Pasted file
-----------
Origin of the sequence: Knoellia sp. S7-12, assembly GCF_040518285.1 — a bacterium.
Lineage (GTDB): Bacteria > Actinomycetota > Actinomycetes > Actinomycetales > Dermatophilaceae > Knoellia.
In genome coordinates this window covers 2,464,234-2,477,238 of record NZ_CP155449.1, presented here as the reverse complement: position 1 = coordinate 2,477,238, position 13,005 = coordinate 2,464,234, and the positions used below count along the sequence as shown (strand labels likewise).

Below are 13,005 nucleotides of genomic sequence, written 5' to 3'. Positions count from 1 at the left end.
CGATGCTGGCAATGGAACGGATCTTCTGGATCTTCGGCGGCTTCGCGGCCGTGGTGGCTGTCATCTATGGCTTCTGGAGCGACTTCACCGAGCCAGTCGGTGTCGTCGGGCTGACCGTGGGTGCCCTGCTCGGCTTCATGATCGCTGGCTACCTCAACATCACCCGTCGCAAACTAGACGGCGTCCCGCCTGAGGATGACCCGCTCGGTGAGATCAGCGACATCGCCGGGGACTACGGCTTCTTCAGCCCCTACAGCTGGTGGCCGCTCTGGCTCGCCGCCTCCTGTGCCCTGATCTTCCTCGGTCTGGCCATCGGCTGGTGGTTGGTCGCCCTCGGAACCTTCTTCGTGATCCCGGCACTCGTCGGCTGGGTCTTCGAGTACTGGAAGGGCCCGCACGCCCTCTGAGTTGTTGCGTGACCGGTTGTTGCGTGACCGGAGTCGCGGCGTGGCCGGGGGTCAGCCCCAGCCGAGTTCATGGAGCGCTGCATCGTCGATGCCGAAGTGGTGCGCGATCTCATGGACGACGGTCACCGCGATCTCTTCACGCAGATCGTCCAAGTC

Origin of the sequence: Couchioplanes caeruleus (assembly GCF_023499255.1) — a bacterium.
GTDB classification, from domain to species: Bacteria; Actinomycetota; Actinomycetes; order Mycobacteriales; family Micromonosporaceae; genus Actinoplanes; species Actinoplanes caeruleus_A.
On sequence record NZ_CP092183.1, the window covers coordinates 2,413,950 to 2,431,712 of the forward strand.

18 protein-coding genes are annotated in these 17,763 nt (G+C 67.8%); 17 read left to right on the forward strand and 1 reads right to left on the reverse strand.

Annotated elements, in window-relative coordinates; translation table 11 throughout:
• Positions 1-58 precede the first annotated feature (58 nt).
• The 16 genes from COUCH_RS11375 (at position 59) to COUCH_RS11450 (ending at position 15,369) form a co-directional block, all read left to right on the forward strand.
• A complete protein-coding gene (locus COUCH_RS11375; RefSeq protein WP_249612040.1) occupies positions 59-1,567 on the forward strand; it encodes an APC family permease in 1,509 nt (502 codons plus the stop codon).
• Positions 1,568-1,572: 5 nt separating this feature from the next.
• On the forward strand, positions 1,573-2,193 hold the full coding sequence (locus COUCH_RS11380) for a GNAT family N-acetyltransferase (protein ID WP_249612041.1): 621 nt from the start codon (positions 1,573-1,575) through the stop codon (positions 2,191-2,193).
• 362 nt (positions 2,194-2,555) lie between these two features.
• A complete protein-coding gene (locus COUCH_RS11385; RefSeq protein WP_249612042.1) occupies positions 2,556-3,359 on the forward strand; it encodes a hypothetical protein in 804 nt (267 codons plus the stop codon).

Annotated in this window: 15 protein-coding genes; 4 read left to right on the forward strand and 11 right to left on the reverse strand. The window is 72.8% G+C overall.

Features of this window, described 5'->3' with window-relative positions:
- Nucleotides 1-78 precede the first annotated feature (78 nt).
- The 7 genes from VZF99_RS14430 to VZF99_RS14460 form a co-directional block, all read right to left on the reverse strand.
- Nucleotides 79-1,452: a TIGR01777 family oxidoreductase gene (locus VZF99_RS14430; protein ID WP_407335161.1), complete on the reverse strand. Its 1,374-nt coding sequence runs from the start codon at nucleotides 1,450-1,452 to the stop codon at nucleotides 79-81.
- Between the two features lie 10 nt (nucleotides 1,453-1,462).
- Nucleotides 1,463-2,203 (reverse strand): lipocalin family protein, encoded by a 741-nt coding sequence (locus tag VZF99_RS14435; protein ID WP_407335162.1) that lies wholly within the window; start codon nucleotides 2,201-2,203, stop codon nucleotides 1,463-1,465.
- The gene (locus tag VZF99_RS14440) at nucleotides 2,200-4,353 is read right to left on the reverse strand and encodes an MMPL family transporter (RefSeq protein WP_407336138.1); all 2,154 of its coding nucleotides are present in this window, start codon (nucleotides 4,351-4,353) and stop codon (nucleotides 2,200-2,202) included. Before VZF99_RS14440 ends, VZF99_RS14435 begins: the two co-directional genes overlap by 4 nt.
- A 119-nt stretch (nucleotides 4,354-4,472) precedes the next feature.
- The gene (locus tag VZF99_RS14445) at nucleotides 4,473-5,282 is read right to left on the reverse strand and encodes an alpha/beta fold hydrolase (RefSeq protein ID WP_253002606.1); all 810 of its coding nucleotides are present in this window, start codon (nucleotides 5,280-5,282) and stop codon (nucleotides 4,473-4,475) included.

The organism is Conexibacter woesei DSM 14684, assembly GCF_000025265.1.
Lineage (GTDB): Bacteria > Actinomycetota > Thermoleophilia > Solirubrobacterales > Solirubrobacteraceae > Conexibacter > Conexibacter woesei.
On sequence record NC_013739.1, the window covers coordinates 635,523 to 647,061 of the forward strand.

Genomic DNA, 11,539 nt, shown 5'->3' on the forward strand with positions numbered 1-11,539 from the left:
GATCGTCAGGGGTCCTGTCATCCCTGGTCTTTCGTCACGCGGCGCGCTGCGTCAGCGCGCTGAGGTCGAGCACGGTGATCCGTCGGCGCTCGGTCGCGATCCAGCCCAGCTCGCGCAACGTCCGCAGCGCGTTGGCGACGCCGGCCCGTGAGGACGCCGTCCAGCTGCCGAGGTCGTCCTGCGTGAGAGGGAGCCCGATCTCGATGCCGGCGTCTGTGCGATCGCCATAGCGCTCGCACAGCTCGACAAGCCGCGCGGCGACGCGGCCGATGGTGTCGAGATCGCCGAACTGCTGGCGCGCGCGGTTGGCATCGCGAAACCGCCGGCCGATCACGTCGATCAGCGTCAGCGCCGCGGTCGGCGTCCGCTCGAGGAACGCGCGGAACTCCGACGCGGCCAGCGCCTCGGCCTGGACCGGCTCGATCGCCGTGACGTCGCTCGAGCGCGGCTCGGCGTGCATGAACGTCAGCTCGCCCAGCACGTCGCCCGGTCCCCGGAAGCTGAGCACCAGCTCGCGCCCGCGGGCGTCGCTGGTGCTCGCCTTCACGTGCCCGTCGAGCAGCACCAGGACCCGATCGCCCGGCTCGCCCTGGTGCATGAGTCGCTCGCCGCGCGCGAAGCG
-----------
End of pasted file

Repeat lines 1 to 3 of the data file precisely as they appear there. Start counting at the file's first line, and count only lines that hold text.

Origin of the sequence: Knoellia sp. S7-12, assembly GCF_040518285.1 — a bacterium.
Lineage (GTDB): Bacteria > Actinomycetota > Actinomycetes > Actinomycetales > Dermatophilaceae > Knoellia.
In genome coordinates this window covers 2,464,234-2,477,238 of record NZ_CP155449.1, presented here as the reverse complement: position 1 = coordinate 2,477,238, position 13,005 = coordinate 2,464,234, and the positions used below count along the sequence as shown (strand labels likewise).